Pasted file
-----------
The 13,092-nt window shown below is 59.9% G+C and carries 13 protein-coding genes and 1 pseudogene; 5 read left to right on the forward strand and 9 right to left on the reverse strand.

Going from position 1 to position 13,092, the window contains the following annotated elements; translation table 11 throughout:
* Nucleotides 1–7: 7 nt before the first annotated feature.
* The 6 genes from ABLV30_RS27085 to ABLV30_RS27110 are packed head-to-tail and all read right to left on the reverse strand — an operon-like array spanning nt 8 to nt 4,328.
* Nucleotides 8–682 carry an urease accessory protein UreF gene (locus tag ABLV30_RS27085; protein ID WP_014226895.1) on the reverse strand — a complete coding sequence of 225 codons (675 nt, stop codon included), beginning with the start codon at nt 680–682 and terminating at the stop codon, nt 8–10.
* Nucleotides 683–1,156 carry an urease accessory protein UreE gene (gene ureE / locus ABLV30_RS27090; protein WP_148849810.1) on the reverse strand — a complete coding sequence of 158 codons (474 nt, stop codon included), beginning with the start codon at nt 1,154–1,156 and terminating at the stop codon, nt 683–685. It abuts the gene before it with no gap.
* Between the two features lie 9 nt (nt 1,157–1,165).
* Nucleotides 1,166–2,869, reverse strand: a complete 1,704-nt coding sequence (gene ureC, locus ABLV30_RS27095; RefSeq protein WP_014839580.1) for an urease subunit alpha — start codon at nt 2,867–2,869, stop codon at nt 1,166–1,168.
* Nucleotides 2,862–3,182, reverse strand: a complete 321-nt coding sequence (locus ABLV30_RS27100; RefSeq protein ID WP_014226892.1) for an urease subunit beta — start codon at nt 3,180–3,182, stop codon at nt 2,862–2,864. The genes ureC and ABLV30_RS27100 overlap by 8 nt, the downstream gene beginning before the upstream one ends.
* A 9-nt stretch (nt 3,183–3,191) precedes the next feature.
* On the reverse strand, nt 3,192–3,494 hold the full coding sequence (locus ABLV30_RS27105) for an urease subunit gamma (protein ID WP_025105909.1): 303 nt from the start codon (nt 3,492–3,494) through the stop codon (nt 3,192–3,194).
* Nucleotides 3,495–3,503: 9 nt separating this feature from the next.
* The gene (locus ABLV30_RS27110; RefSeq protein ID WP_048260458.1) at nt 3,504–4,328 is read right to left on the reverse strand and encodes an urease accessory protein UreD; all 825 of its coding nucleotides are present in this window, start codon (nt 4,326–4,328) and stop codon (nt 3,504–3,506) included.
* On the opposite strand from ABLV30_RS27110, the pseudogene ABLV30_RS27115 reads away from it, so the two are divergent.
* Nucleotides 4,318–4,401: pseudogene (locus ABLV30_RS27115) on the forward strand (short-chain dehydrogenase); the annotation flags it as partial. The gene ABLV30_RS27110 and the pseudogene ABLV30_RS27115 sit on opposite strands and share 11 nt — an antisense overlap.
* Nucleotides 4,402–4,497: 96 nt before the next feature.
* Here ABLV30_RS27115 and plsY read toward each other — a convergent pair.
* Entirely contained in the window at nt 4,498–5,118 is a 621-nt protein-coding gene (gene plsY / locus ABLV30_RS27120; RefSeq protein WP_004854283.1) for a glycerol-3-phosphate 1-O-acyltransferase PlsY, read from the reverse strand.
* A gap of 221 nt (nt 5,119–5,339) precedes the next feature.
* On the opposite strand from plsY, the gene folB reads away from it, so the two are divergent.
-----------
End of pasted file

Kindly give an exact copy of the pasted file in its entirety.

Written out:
The 13,092-nt window shown below is 59.9% G+C and carries 13 protein-coding genes and 1 pseudogene; 5 read left to right on the forward strand and 9 right to left on the reverse strand.

Going from position 1 to position 13,092, the window contains the following annotated elements; translation table 11 throughout:
* Nucleotides 1–7: 7 nt before the first annotated feature.
* The 6 genes from ABLV30_RS27085 to ABLV30_RS27110 are packed head-to-tail and all read right to left on the reverse strand — an operon-like array spanning nt 8 to nt 4,328.
* Nucleotides 8–682 carry an urease accessory protein UreF gene (locus tag ABLV30_RS27085; protein ID WP_014226895.1) on the reverse strand — a complete coding sequence of 225 codons (675 nt, stop codon included), beginning with the start codon at nt 680–682 and terminating at the stop codon, nt 8–10.
* Nucleotides 683–1,156 carry an urease accessory protein UreE gene (gene ureE / locus ABLV30_RS27090; protein WP_148849810.1) on the reverse strand — a complete coding sequence of 158 codons (474 nt, stop codon included), beginning with the start codon at nt 1,154–1,156 and terminating at the stop codon, nt 683–685. It abuts the gene before it with no gap.
* Between the two features lie 9 nt (nt 1,157–1,165).
* Nucleotides 1,166–2,869, reverse strand: a complete 1,704-nt coding sequence (gene ureC, locus ABLV30_RS27095; RefSeq protein WP_014839580.1) for an urease subunit alpha — start codon at nt 2,867–2,869, stop codon at nt 1,166–1,168.
* Nucleotides 2,862–3,182, reverse strand: a complete 321-nt coding sequence (locus ABLV30_RS27100; RefSeq protein ID WP_014226892.1) for an urease subunit beta — start codon at nt 3,180–3,182, stop codon at nt 2,862–2,864. The genes ureC and ABLV30_RS27100 overlap by 8 nt, the downstream gene beginning before the upstream one ends.
* A 9-nt stretch (nt 3,183–3,191) precedes the next feature.
* On the reverse strand, nt 3,192–3,494 hold the full coding sequence (locus ABLV30_RS27105) for an urease subunit gamma (protein ID WP_025105909.1): 303 nt from the start codon (nt 3,492–3,494) through the stop codon (nt 3,192–3,194).
* Nucleotides 3,495–3,503: 9 nt separating this feature from the next.
* The gene (locus ABLV30_RS27110; RefSeq protein ID WP_048260458.1) at nt 3,504–4,328 is read right to left on the reverse strand and encodes an urease accessory protein UreD; all 825 of its coding nucleotides are present in this window, start codon (nt 4,326–4,328) and stop codon (nt 3,504–3,506) included.
* On the opposite strand from ABLV30_RS27110, the pseudogene ABLV30_RS27115 reads away from it, so the two are divergent.
* Nucleotides 4,318–4,401: pseudogene (locus ABLV30_RS27115) on the forward strand (short-chain dehydrogenase); the annotation flags it as partial. The gene ABLV30_RS27110 and the pseudogene ABLV30_RS27115 sit on opposite strands and share 11 nt — an antisense overlap.
* Nucleotides 4,402–4,497: 96 nt before the next feature.
* Here ABLV30_RS27115 and plsY read toward each other — a convergent pair.
* Entirely contained in the window at nt 4,498–5,118 is a 621-nt protein-coding gene (gene plsY / locus ABLV30_RS27120; RefSeq protein WP_004854283.1) for a glycerol-3-phosphate 1-O-acyltransferase PlsY, read from the reverse strand.
* A gap of 221 nt (nt 5,119–5,339) precedes the next feature.
* On the opposite strand from plsY, the gene folB reads away from it, so the two are divergent.